Then I saw another mighty angel….~REVELATION 10:1
We come to our next interlude. And like the chapter 7 interlude which came after the sixth seal was opened and before the seventh, this one comes after the sixth trumpet is blown and before the seventh trumpet. And also like the chapter 7 interlude, this one is a two-parter, with chapter 10 being the first part, and 11:1-13 being the second part.
Let’s dig in to chapter 10.
John sees another strong or mighty angel come down from heaven. This is no ordinary angel, as you can clearly detect from the description in the first few verses (in picture form above). The description vividly matches that of none other than the risen Christ Himself. I agree with the interpreters who say that what we have here is “angelomorphic Christology”. How fun is that to say?? The point is not that the risen Christ was an angel and thus created, but rather to associate the risen Christ with the Angel of Yahweh who is God. The Angel of Yahweh visited people in the OT and was the form God took during those visitations. [for example: Exodus 3:1-6]
This “mighty angel” is holding a small open scroll in His left hand which is most likely the scroll from chapter 5 which had those seven seals ripped off and is, therefore, open. The angel figure having his right foot on the sea, and his left on the land connotes sovereignty over all of creation, another reminder that God is ultimately in control of everything.
When he shouted, the seven thunders answered with their own voices. (v.3) The seven thunders could be the very voice of God, with an allusion to Psalm 29–which is a very cool Psalm. Or they could be powerful, heavenly beings.
Just as John is about to write down what the thunders say, he is told by a voice from heaven to seal up what they said and to not write it down. Most say that they were probably uttering another round of sevenfold judgments to come, parallel to the sets of seven seals, trumpets, and bowls, but not to be revealed. This would be in keeping with the four sets of seven judgments of Leviticus 26 that God says He will send against His people if they disobey Him. As one scholar puts it, “The command to seal up what they said interrupts the movement toward increasingly devastating judgments, showing that they represent threats that are not to be carried out.”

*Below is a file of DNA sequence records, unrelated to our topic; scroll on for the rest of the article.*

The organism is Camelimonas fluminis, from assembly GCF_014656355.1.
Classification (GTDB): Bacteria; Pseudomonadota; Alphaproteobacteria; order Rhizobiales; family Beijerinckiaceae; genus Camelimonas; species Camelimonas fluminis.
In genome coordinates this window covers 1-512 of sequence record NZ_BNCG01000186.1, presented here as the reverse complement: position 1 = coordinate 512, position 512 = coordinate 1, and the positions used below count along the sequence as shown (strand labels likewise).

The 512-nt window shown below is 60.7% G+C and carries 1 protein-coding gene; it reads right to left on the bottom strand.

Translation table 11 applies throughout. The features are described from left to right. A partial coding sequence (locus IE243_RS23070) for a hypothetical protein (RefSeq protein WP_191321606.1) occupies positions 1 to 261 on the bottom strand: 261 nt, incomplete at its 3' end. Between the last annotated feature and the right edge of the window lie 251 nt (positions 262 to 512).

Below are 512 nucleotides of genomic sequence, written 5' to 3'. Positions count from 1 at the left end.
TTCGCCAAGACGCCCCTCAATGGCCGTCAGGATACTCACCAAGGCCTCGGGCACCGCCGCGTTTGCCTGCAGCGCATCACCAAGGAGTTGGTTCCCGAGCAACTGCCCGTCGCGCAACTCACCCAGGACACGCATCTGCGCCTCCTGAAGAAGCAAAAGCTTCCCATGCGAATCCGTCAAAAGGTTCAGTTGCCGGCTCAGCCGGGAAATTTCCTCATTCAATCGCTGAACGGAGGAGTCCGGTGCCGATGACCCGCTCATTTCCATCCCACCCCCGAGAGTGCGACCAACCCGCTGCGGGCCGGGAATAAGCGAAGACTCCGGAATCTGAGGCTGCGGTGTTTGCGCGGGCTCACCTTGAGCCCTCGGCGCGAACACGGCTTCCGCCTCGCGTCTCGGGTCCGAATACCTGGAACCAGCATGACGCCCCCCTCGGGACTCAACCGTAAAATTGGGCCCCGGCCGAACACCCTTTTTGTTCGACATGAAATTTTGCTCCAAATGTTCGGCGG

Then the angel whom I had seen standing on the sea and on the land raised his right toward heaven and swore an oath by the One who lives forever and ever…(v.5) This is a very direct allusion to Daniel 12:7, some of it pretty much verbatim, where Daniel is referring to “the man clothed in linen.” And what was the oath? That there would be no more time (v.6), or literally “time shall be no longer.” Everything (history and God’s mystery) will be “completed” or “finished”.
Here’s some of professor of New Testament G.K. Beale’s great words on God’s mystery being completed in verse 7: “When the seventh angel sounds his trumpet, the prophecy of Dan. 11:29-12:13 will be fulfilled and history will come to an end…The fulfillment of the prophesied gospel is occurring, and will continue to occur, in a mysterious and unexpected manner from the human perspective….This mystery is that of the cross…John is told that the “latter days” prophecies to Daniel have now begun, and that this has been set in motion through the ‘mysterious’ manner of Christ’s death and resurrection. That is, the prophecy of God’s defeat of the evil kingdom is being ironically fulfilled by this evil kingdom’s apparent physical victory over Christ and the saints.”
The voice from heaven speaks to John again, telling him to go take the scroll from the angel’s hand. So he goes up to the risen Christ in angel form who also tells him to “take it.” This shows us that God’s revelation is not forced on anyone, but must be taken. Then he tells John to eat it, and it tastes like sweet honey in his mouth, but felt bitter in his stomach, just as the angel had promised (and just as Ezekiel was told by God to eat a scroll and it was sweet as honey in Ezekiel 2:8-3:3). The eating of the scroll indicates complete identification with it, ingesting it into your very life and being. It is sweet because it is God’s word, and a privilege to be His messenger. It is bitter from unrepentant response and the judgment it foretells.
Now that John has digested the contents of the scroll, he must now make its contents known to others. This is his recommissioning from the Angel of Christ to prophecy again about many peoples, nations, languages, and kingdoms (v.11). The verb “Prophecy” does not refer only to predicting future events, but also to providing God’s revealed perspective on what is happening in the present.
This RIPPLE has been more along the lines of a traditional Bible study, so I’d like to leave you with one of the very excellent “suggestions for reflection” which Beale provides at the end of each section of his commentary:
On the divinity of Christ. As presented here (10:1-6) and in many other places in the book, the divinity of Christ is a major and consistent theme in Revelation. The divine angel of the Lord, identified often in the OT with Yahweh, is here also identified with Christ, for which idea the commentary provides much support. Has a shallow reading of Revelation, with a focus on misguided eschatology, drawn us away from its presentation of the exalted Christ? What has drawn us to focus on (often poorly understood) eschatological timelines and miss the heart of the book, which is the glory of God and of Christ?